It was a glorious October afternoon when Eddie Basha, Democrat for governor, rolled into the tiny mining town of Kearny. He was midway through a five-day campaign tour of rural Arizona.

Basha spoke without notes as he stood below swishing ash trees, addressing two dozen assembled faithful on the patio of the General Kearny Inn. He started, as he almost always does, by recalling that his grandparents, Lebanese emigrants, opened a general store in nearby Ray in 1910. Their home was actually in Sonora, Ray's predominantly Mexican twin town, because that's where people with dark complexions lived.

Basha's speech rambled around the three prongs of his campaign: education, economic development and control of crime. When his talk concluded, someone handed Basha a jar of honey in the hope he'd like it and stock it in his supermarkets. As Basha turned to leave, a kid named Rhett Wilson blocked his path and began peppering him with questions.

"You don't seem like the kind of person who's involved in the Democratic party," the brazen teen said.

Basha was taken aback. Arms folded and face taut, he managed a response: "I don't know what would be an appropriate litmus test for being a real Democrat. The fact that I've been involved with education qualifies me as a Democrat. You don't have to be an ideologue to be a good Democrat."

Then Basha bolted.
Damn the luck. Could this kid have heard the whispers among Democratic traditionalists in the big cities? Was he a plant?

Whatever he was, young Rhett Wilson had scraped the rawest nerve in Eddie Basha's body politic.

Fifty-six-year-old Edward Najeeb Basha Jr. has three clear public identities: heir and dynamic front man of the largest family-owned grocery chain in Arizona; a philanthropist who has founded or supported an array of charitable causes; and unabashed advocate of education. He is also a patron of the arts, a friend to Native Americans and an inveterate practical joker given to assuming fake identities in late-night phone calls to friends.

What he is not known as is a politician. Although he has served as an appointee on the state boards of education and regents, his only elective post has been on the Chandler School Board.

Consequently, he has developed a public persona free of the warts that accrue on professional office seekers. That's changing now. His quest for the Democratic nomination for governor is thrusting him, full-bore, into the limelight.

Basha has a unique perspective on Arizona. Every year, he visits each of the nearly 70 stores in his supermarket empire. In his years of dispensing groceries and corporate largess, Basha has come to know small-town Arizona--Greater Arizona," as he calls it--very well. He never forgets a face, so the locals see him as one of their own. They are fond of patting him on the back and stroking his shoulder. If Greater Arizona could have its own governor, it would surely be Eddie Basha.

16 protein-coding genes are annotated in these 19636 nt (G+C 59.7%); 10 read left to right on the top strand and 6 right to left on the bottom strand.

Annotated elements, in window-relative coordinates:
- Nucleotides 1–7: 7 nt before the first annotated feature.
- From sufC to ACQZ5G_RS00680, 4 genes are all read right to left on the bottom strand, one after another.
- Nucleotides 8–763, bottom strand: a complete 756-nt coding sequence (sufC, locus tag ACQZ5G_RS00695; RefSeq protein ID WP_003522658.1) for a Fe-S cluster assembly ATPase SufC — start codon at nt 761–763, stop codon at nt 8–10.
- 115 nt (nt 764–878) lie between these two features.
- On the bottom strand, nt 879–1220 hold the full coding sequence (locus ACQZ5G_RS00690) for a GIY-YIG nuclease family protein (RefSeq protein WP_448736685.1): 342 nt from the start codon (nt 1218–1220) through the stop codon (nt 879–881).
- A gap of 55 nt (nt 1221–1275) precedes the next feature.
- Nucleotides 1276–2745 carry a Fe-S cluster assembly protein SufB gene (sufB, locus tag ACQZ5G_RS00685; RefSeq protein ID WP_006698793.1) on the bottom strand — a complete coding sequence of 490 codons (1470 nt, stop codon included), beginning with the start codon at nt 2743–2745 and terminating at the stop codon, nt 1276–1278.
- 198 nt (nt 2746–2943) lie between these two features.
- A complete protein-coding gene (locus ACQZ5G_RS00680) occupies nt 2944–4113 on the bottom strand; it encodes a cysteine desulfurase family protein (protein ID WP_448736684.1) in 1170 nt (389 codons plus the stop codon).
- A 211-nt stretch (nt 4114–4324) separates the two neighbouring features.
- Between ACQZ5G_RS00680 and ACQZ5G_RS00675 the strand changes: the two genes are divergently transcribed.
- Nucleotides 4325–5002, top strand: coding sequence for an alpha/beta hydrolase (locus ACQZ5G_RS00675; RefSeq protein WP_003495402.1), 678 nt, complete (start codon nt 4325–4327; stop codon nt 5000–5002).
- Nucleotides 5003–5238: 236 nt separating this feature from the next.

Basha is driven by an intense desire to be liked, and much about him is likable. He is, perhaps, Arizona's best-known benefactor, and he can afford his generosity.

His company donates about $1 million per year in cash and goods to charities. He has handed $100 bills to grubby panhandlers. He has served on the board of and single-handedly bailed out countless community-service groups. A Catholic, Basha sits on the regional board of the National Conference of Christians and Jews. He likes to call other males "brother." He carries a card in his wallet that reads: "The hand of help has no color. The face of caring has no shape. The language of love has no accent."

He's a softy who weeps at movies--his favorites include High Society, Sleepless in Seattle, Moonstruck and the Godfather films.

He has a deep and abiding respect for his ancestors, the embodiment of the American dream. He speaks passionately about the plight of children. He wants Arizona to strengthen its families and educate its children, so they can compete in the global marketplace.

The self-professed "bleeding-heart capitalist" has not necessarily gleaned his guiding principles from textbooks or theory. In many cases, he has lived and learned.

One would think that would earn Basha a pedestal in Arizona's uncluttered pantheon of liberalism.

It hasn't.
Profits demand expediency, so Basha, who fancies himself a small businessman and trumpets mom-and-pop enterprise as the backbone of the economy, builds shopping centers in concert with Wal-Mart, the bane of small businesses. He recognizes the paradox, but shrugs and says, "In my desire to survive, I sometimes feel it's important to align myself with strength."

He has spoken against all forms of legalized gambling, saying "it takes advantage of the people who can least afford to pay for it." Yet his grocery stores sell lottery tickets.

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Jeremy Voas